Is Jordan Missing the Energy Boat?

Did you know that Jordan gets 300 days of sun per year.  Really, 300 days.  Imagine, then, a Jordan where power is derived from the sun.  Can you see it?  I definitely can.  Mind you, I grew up in the US at a time when the hippie influence had waned, but small pockets were still trying to change the world.  Somehow they evolved from promiscuous  substance abusers to people with a passionate concern for the global environment and human impact on it.  In that transition, you began seeing houses that utilized solar panels to power the entire needs of the house.  They not only worked on sunny days, but took their energy and stored it for more inclement weather.

Moving to Jordan was a revelation, and not in a good way.  In a place that gets 300 days of sun a year, eco-friendly houses use solar power to… heat water.  Really?  I found myself mystified.  The March 2011 issue of venture magazine has an outstanding look at solar power in Jordan.  Based on data from the Department of Statistics, they highlight Jordan’s energy consumption.  The picture it paints is troublesome.  For example, 2500 families use solar power to heat their house.  While that is a staggeringly small number, the 123,100 that use it to heat water is likewise troubling.  Out of millions of people, a tiny percentage use solar power at all.  None use it to power their homes.

In thinking about this and talking about this, an industry participant noted that the government banned the importation of the transformation units that take the solar power and make it usable to power homes.  I don’t know if this is due to concerns about competition or national security.  What I do know is that Jordan’s government is missing the boat – big time.  By ignoring a resource that Jordan receives abundantly (one of the few, might I add), the government takes Jordan down frightening paths.  The undaunted push towards nuclear energy is terribly troubling.  This article in the Jordan Times today concerns me greatly.

After watching the worrisome events unfold in Japan with its now-defunct nuclear reactors, how can Jordan push blithely ahead.  After all, asking vendors to tell you what they’ll do is easy.  Talk is cheap – very, very cheap.  Nuclear spillage is not cheap.  It’s frankly rather scary.  And, living in the ma3lesh world that is Jordan, it worries me.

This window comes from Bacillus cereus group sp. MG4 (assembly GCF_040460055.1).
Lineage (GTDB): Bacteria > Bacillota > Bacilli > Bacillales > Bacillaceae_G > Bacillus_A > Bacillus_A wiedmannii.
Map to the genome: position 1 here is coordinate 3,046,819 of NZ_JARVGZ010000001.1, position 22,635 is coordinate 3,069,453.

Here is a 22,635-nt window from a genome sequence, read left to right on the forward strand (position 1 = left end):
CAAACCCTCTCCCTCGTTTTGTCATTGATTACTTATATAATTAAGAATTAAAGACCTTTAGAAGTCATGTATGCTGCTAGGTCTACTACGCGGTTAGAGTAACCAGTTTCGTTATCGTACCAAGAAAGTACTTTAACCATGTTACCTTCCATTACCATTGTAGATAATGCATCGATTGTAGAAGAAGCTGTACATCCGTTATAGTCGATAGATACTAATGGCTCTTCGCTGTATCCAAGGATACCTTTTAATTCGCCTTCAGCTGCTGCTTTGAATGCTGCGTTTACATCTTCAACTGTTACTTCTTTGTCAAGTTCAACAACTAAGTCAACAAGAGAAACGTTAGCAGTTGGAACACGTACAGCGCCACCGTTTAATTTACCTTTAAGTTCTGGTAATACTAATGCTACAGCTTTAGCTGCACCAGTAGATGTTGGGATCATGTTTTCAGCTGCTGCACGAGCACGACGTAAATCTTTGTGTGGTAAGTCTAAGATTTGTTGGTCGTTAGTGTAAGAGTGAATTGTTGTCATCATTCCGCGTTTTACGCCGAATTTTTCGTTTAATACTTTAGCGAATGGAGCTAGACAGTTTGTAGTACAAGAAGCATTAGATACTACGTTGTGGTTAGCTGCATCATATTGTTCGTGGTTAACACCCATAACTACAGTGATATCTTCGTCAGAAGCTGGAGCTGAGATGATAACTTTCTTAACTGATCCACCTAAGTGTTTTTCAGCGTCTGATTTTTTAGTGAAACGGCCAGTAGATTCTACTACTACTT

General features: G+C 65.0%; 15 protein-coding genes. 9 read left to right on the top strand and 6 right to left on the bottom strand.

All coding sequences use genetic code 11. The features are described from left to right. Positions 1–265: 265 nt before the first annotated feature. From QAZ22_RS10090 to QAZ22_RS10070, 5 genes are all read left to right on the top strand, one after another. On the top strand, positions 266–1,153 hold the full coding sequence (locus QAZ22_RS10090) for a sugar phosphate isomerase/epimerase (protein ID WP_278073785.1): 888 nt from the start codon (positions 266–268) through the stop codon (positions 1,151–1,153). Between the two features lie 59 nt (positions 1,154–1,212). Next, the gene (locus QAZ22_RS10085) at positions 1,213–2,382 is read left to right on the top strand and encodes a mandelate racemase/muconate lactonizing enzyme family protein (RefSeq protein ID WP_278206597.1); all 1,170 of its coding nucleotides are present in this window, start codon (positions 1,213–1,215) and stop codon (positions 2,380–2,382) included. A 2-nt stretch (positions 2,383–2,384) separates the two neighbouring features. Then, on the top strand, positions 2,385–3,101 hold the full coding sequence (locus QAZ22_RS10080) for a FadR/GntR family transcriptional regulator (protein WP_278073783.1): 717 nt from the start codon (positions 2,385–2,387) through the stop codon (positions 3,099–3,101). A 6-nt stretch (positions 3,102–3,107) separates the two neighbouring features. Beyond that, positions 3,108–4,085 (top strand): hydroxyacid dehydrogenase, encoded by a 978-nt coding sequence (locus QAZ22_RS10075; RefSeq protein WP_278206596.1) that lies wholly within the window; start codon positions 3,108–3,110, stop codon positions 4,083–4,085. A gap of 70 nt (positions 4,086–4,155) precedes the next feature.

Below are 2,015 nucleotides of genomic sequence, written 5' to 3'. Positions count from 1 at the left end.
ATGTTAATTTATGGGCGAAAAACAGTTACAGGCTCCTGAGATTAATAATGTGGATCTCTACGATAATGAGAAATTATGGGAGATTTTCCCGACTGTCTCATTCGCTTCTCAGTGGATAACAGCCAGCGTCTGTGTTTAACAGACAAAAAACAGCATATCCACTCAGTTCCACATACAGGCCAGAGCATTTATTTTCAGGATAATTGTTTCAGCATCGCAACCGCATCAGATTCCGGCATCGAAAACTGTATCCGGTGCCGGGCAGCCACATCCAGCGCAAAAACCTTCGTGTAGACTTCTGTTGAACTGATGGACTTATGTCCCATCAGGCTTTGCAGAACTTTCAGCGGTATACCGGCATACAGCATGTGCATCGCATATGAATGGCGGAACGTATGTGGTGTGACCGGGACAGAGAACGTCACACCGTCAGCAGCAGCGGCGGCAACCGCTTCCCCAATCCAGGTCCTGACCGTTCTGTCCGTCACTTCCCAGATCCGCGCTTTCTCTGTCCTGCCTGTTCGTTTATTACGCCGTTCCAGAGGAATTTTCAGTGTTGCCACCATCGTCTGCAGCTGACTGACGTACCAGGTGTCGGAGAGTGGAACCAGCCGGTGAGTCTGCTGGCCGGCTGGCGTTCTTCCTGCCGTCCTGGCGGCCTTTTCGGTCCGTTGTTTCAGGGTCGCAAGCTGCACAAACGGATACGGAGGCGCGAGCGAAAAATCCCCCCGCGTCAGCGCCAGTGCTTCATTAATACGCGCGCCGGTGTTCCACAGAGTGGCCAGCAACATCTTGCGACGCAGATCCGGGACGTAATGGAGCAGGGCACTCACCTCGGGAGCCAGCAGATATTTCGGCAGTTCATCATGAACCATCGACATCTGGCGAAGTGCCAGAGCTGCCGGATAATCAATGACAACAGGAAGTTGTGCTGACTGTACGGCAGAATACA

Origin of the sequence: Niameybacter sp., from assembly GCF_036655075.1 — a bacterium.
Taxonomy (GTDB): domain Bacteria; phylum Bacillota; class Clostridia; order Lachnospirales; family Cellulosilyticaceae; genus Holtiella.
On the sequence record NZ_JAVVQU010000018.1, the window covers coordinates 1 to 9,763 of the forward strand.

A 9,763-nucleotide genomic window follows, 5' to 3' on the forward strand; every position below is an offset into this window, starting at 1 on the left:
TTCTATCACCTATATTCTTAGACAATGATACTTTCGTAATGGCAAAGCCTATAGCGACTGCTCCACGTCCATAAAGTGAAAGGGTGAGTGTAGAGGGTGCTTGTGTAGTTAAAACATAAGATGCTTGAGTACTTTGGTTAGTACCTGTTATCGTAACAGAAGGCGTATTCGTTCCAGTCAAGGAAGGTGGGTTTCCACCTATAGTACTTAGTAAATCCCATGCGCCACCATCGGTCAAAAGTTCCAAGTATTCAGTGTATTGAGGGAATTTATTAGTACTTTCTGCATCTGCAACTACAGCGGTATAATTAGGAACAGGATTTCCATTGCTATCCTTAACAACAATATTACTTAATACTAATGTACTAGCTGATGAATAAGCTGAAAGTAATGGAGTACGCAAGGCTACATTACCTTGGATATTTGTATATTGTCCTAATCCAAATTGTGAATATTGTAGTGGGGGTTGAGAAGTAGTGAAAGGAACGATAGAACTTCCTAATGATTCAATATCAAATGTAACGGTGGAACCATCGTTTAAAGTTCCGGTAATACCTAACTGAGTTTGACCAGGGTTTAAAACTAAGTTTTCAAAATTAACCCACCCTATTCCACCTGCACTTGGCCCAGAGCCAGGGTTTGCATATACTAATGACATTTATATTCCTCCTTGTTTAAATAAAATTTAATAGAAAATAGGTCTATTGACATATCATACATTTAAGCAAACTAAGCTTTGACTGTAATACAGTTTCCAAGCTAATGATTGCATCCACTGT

On the other hand, solar farms would provide clear, clean, abundant energy.  In fact, the government doesn’t even have to have a solar farm, per se.  They could simply install solar power panels on the roofs of buildings across the Kingdom.  Rather than run new power lines to remote locations, Jordan would simply install panels.  Or install small farms outside villages and towns to power them.  Nuclear power is not nearly enough to provide for the needs of Jordan’s booming population.  And, it isn’t safe enough, by a long shot, for peace of (a Mommy’s) mind.

At the TEDxRamallah event, we actually heard about another unique and creative idea for power generation.  Khaled Sabawi has found a way to harness the geothermal (solar) energy all around us.  His company, MENA Geothermal has found a way to use the solar energy stored in the ground to heat and cool houses.  This type of resource could change the face of Jordan’s energy situation.

Basically, surely Jordan has experts in energy.  I am not one of them.  But somehow they have become fixated on nuclear power as our salvation.  Personally, I am more fearful than hopeful about nuclear energy.  I say let’s find ways to use our most plentiful resource – the sun – to build a truly sustainable model for energy in Jordan.

Happy Bright Ideas!

2 thoughts on “Is Jordan Missing the Energy Boat?

  1. What has always disturbed me about the nuclear plant idea (even before the nuclear disaster in Japan) is that Jordan would even consider such a thing, being such a water poor country. As though they never considered how much water it takes to cool it? We are years away from desalinated water and they want nuclear power… another example of whacked priorities.

  2. Emi, precisely. It’s as if all the various requirements have not been taken into any account whatsoever. Yes, Jordan has natural uranium reserves… that still doesn’t make it a fabulous idea… Sigh.

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